Why You Shouldn’t Accept the Statutory Offer From WorkCover Before Talking to a Lawyer.

Apr 14, 2020 | Workplace Injury Claim

Have you received a statutory offer from WorkCover for a workplace injury? Have you discussed the offer with a lawyer? No? You could be losing thousands of dollars in compensation. 

WorkCover claims are a complex process and it pays to get professional legal advice before accepting any statutory offer. If you have suffered an injury at work it is highly recommended that you obtain legal advice from personal injury lawyers at Trilby Misso Lawyers to ensure that you receive your maximum entitlements.

WorkCover Queensland is the exclusive provider of workplace accident insurance in the state. People who have been injured at work are entitled to compensation regardless of their employment status. WorkCover compensation is available for full-time, part-time, permanent and casual employees, regardless of who is at fault for injuries sustained.

There are two types of claims you could make if you are injured at work:

  1. Statutory (No-Fault) Claim.
  2. Common Law Claim.

Statutory Claims

Statutory compensation claims are paid regardless of who is at fault for the cause of the accident and resulting injury.

Statutory benefits may include:

  • Weekly payments for wages lost due to injury.
  • Payments for hospital, medical and treatment costs.
  • Lump sum payment as compensation for permanent impairment.

An injured employee does not need to prove that their employer is at fault to be able to make a claim and making a statutory claim is the quickest way to obtain benefits. However, lump sum payments for statutory compensation claims are typically smaller than common law lump sum payments, despite the severity of the injury.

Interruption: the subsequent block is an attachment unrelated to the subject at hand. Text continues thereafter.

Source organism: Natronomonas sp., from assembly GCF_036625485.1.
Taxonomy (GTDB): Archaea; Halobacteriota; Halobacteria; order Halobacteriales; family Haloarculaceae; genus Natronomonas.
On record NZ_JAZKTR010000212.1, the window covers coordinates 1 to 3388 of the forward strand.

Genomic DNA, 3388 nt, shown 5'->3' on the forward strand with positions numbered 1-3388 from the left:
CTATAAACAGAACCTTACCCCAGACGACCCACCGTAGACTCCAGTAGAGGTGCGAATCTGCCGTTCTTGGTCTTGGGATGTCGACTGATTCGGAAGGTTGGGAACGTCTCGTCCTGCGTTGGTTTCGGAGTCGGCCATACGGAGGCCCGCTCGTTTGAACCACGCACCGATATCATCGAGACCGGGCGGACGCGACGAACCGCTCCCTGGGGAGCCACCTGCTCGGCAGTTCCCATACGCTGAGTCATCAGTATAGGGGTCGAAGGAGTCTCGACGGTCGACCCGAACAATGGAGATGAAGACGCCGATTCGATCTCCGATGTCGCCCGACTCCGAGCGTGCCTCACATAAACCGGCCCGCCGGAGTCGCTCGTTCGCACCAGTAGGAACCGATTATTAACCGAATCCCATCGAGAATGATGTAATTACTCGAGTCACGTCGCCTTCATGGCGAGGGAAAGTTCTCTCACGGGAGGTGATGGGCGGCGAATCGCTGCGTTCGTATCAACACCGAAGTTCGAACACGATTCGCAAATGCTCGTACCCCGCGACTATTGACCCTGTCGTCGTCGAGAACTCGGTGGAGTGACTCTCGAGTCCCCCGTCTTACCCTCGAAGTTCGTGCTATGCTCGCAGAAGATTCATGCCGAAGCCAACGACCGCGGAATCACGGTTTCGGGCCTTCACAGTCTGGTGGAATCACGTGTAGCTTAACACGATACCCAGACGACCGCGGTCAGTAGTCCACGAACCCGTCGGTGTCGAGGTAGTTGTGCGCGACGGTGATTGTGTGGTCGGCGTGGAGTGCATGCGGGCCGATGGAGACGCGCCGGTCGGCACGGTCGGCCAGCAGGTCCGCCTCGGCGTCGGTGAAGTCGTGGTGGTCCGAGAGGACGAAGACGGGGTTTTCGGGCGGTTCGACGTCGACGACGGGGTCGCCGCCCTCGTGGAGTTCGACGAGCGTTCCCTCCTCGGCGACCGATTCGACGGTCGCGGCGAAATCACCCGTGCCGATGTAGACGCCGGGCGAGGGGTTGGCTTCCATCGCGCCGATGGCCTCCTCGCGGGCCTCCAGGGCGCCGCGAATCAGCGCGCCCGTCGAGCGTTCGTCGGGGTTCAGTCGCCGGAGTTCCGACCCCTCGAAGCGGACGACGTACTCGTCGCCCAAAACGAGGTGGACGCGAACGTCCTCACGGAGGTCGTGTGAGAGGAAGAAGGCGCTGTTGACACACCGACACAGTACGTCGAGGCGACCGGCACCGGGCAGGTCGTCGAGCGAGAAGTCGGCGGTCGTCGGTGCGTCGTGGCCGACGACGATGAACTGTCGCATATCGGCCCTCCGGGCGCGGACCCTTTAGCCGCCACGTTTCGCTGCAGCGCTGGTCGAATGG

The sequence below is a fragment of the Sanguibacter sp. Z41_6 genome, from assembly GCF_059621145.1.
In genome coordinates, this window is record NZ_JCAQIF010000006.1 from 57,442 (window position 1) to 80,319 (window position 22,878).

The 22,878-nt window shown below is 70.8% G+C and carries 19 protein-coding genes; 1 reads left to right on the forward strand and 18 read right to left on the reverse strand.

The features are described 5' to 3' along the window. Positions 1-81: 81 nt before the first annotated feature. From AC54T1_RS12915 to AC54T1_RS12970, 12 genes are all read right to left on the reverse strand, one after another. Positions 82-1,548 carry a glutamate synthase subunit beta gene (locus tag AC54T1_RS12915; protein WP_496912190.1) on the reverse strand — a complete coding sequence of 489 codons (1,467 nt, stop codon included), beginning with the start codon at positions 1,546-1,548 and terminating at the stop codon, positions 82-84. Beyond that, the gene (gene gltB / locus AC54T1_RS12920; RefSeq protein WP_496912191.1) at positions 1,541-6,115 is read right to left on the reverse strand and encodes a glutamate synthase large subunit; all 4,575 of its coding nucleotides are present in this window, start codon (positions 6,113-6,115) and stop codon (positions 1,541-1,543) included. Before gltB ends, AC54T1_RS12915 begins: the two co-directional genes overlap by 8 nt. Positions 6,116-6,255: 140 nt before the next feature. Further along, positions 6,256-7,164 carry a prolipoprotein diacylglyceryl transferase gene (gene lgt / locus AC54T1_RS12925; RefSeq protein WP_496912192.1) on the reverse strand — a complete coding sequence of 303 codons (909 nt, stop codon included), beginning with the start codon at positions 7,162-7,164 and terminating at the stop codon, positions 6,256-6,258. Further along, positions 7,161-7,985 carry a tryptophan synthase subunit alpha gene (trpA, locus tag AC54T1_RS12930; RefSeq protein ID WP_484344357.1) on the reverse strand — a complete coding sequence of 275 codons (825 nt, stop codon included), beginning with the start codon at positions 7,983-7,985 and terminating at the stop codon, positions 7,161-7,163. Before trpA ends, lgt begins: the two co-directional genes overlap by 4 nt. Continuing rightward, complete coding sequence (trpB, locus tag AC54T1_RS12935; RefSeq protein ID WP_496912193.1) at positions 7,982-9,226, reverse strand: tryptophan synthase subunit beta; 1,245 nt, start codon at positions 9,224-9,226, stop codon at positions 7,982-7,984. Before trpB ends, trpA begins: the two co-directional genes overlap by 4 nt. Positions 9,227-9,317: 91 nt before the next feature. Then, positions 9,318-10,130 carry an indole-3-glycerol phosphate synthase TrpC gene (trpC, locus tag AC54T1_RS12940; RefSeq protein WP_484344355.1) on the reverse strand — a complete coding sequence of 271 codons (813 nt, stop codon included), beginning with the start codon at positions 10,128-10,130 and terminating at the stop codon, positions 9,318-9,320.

Common Law Claims

Many workplace injuries are avoidable, however, accidents can and do happen. Common law damage claims are based on the negligence of the employer or of a fellow worker. Injured employees who can provide irrefutable evidence that their employer or a fellow worker was negligent can pursue a common law claim for compensation.

Common law damages may include compensation for:

  • Pain and suffering.
  • Economic loss including loss of income and superannuation payments.
  • Past, present and future medical treatment including rehabilitation, pharmaceutical expenses, care assistance, aids and equipment.

A common law compensation claim can only be pursued after a statutory claim has been lodged and accepted by WorkCover Queensland or the self-insurer.1

Lodging a statutory claim is complicated, and claims agents who often undergo limited training may neglect to inform you of your entitlement to lump sum compensation and your right to appeal an offer. Misinformation and mistakes in the claims process could mean that you lose thousands of dollars in potential damages.

Common mistakes include:

  • Failing to report the injury in a timely manner.
  • Poor record keeping.
  • Non-compliance to medical advice.
  • Inconsistency in the specifics of the accident and injury.
  • Failing to seek professional legal advice.

A failure to seek legal advice is one of the most common mistakes people make when making a WorkCover claim. The reality is that many people are lulled into a false sense of security by insurance companies who seem eager to ‘help’. However, the complexity of the system and limited knowledge, means that agents will often neglect to tell you of your rights and full entitlements to compensation or damages.

During the statutory claims process, you may receive Notice of Assessment. This document provides valuable information such as the Statutory Lump Sum Offer and your Degree of Impairment (DOI) value (%). The percentage of impairment is an indicator of the seriousness of the injuries sustained and has a direct impact on your ability to lodge a common law claim for damages. Your decision to accept the Statutory Lump Sum Offer is irrevocable and you may not be able to lodge a common law claim thereafter.

For this reason, it is absolutely essential that you do not respond or accept the statutory offer without first obtaining expert legal advice.

References

  1. Workers’ compensation. (2020). Retrieved 5 February 2020, from https://www.qld.gov.au/jobs/entitlements/compensation